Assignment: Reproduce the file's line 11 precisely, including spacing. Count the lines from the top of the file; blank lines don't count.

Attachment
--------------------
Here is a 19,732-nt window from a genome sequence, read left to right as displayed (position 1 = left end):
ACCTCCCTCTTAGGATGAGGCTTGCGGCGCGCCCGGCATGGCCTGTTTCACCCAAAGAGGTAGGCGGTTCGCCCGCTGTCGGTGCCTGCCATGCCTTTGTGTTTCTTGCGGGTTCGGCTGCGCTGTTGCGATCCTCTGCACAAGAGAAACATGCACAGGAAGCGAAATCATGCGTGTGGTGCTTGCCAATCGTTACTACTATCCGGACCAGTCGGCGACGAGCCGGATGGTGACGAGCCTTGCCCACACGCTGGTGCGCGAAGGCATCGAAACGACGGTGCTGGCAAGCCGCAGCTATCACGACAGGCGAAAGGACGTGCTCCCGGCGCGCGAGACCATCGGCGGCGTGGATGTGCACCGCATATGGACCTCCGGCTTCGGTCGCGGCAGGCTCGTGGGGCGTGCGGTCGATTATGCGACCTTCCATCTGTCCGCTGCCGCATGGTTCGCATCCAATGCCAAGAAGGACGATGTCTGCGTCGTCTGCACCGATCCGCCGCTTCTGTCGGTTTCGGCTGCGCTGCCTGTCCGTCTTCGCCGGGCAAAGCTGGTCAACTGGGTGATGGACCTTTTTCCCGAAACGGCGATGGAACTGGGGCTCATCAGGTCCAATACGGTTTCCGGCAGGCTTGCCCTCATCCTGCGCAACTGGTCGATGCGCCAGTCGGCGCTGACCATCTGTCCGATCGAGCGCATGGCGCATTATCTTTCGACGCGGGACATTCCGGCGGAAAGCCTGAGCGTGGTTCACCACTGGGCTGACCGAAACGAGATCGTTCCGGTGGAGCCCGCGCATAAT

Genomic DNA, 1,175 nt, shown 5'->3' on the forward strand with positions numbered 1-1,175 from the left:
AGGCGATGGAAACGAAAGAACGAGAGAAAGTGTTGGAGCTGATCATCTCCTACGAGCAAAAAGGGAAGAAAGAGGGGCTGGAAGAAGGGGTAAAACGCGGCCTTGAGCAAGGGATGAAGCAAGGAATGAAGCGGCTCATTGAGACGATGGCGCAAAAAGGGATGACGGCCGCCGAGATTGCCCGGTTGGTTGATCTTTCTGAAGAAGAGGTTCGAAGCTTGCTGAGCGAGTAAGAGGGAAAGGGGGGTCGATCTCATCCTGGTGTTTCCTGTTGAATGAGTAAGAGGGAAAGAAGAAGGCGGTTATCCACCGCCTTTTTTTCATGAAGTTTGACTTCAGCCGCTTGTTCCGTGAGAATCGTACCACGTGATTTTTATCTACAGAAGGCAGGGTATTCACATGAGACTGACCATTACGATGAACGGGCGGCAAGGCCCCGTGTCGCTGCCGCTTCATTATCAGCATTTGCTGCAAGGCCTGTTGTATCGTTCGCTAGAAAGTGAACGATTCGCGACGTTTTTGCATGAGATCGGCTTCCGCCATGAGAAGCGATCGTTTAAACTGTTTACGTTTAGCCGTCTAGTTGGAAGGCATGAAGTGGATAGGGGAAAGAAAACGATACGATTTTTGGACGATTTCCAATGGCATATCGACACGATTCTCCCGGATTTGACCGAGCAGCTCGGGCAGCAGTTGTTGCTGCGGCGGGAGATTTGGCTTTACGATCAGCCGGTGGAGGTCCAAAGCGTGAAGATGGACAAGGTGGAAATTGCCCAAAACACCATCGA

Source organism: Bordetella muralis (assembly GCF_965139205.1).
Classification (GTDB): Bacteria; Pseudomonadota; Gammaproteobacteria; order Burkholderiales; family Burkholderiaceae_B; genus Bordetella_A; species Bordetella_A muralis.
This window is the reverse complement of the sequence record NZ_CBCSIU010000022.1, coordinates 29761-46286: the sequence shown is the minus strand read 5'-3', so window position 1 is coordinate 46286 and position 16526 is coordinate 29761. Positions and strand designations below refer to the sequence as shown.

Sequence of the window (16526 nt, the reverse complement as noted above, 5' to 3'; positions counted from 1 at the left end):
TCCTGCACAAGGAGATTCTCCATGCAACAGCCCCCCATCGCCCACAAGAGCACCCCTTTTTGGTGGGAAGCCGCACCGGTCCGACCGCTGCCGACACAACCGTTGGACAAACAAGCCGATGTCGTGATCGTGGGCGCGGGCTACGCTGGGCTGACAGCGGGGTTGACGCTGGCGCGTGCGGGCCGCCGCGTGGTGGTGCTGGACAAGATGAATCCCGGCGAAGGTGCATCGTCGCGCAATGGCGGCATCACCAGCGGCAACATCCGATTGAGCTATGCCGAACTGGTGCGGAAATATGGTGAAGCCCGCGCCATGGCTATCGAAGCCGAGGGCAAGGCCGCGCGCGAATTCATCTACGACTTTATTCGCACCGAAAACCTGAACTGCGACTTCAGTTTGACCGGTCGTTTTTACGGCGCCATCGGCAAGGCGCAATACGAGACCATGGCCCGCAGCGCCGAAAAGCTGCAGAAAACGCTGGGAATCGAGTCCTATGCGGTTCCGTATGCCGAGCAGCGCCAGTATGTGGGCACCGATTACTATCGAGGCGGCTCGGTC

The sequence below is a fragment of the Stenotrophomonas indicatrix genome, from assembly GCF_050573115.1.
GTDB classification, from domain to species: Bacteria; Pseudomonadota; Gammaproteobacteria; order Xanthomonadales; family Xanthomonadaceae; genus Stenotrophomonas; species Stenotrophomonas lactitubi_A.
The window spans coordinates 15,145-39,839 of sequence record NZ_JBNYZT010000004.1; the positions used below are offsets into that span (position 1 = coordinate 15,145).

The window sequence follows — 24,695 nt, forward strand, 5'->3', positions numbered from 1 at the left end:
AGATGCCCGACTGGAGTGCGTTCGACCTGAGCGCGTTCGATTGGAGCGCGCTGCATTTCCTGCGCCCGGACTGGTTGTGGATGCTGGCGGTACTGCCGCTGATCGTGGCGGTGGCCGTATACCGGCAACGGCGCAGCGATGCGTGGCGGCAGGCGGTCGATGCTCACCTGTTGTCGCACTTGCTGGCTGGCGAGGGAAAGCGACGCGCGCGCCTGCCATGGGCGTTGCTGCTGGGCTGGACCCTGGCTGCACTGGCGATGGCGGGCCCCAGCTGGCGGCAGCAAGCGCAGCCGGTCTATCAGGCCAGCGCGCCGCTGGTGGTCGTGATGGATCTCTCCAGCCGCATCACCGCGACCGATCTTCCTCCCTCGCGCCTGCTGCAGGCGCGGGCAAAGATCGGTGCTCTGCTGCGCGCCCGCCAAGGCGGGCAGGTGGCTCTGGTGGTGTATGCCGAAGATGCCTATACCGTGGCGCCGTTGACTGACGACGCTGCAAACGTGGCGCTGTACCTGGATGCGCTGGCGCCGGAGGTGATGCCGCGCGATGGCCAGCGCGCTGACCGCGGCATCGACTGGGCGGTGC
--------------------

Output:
GTDB classification, from domain to species: Bacteria; Pseudomonadota; Gammaproteobacteria; order Xanthomonadales; family Xanthomonadaceae; genus Stenotrophomonas; species Stenotrophomonas lactitubi_A.